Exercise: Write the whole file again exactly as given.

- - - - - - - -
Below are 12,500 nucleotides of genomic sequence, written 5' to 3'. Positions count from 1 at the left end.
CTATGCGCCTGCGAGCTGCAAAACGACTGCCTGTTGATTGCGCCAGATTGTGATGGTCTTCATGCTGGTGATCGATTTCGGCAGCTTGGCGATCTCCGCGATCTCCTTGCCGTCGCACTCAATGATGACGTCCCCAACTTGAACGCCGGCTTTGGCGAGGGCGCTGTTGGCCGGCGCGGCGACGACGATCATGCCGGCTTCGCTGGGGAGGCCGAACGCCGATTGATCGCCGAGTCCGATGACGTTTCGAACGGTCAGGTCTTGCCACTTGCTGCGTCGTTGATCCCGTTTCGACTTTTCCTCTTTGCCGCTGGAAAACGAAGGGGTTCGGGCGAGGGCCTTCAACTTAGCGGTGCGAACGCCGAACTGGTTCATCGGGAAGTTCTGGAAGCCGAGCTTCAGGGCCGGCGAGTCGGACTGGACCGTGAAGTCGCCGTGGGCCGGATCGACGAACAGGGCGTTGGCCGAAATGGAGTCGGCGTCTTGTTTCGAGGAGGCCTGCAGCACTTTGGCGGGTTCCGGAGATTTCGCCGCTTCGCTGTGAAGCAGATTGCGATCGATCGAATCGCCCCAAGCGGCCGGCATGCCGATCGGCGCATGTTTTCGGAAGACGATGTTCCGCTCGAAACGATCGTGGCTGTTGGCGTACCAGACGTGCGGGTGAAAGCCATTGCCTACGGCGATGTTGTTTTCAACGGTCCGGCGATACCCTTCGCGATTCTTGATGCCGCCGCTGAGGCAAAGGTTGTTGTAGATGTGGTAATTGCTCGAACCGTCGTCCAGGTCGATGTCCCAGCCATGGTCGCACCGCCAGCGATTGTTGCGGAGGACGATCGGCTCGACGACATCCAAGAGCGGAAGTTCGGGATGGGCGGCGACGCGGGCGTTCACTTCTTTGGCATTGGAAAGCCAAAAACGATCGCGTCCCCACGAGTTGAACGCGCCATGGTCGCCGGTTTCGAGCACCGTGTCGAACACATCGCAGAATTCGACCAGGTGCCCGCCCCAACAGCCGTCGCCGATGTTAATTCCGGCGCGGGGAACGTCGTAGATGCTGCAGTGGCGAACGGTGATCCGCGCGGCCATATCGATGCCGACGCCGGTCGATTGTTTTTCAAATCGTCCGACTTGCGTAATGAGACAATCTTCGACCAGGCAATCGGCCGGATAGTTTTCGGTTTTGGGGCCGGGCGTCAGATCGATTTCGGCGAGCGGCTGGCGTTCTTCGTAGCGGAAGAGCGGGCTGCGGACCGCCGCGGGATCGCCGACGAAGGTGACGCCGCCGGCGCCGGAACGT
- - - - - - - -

Below are 12,500 nucleotides of genomic sequence, written 5' to 3'. Positions count from 1 at the left end.
CTATGCGCCTGCGAGCTGCAAAACGACTGCCTGTTGATTGCGCCAGATTGTGATGGTCTTCATGCTGGTGATCGATTTCGGCAGCTTGGCGATCTCCGCGATCTCCTTGCCGTCGCACTCAATGATGACGTCCCCAACTTGAACGCCGGCTTTGGCGAGGGCGCTGTTGGCCGGCGCGGCGACGACGATCATGCCGGCTTCGCTGGGGAGGCCGAACGCCGATTGATCGCCGAGTCCGATGACGTTTCGAACGGTCAGGTCTTGCCACTTGCTGCGTCGTTGATCCCGTTTCGACTTTTCCTCTTTGCCGCTGGAAAACGAAGGGGTTCGGGCGAGGGCCTTCAACTTAGCGGTGCGAACGCCGAACTGGTTCATCGGGAAGTTCTGGAAGCCGAGCTTCAGGGCCGGCGAGTCGGACTGGACCGTGAAGTCGCCGTGGGCCGGATCGACGAACAGGGCGTTGGCCGAAATGGAGTCGGCGTCTTGTTTCGAGGAGGCCTGCAGCACTTTGGCGGGTTCCGGAGATTTCGCCGCTTCGCTGTGAAGCAGATTGCGATCGATCGAATCGCCCCAAGCGGCCGGCATGCCGATCGGCGCATGTTTTCGGAAGACGATGTTCCGCTCGAAACGATCGTGGCTGTTGGCGTACCAGACGTGCGGGTGAAAGCCATTGCCTACGGCGATGTTGTTTTCAACGGTCCGGCGATACCCTTCGCGATTCTTGATGCCGCCGCTGAGGCAAAGGTTGTTGTAGATGTGGTAATTGCTCGAACCGTCGTCCAGGTCGATGTCCCAGCCATGGTCGCACCGCCAGCGATTGTTGCGGAGGACGATCGGCTCGACGACATCCAAGAGCGGAAGTTCGGGATGGGCGGCGACGCGGGCGTTCACTTCTTTGGCATTGGAAAGCCAAAAACGATCGCGTCCCCACGAGTTGAACGCGCCATGGTCGCCGGTTTCGAGCACCGTGTCGAACACATCGCAGAATTCGACCAGGTGCCCGCCCCAACAGCCGTCGCCGATGTTAATTCCGGCGCGGGGAACGTCGTAGATGCTGCAGTGGCGAACGGTGATCCGCGCGGCCATATCGATGCCGACGCCGGTCGATTGTTTTTCAAATCGTCCGACTTGCGTAATGAGACAATCTTCGACCAGGCAATCGGCCGGATAGTTTTCGGTTTTGGGGCCGGGCGTCAGATCGATTTCGGCGAGCGGCTGGCGTTCTTCGTAGCGGAAGAGCGGGCTGCGGACCGCCGCGGGATCGCCGACGAAGGTGACGCCGCCGGCGCCGGAACGT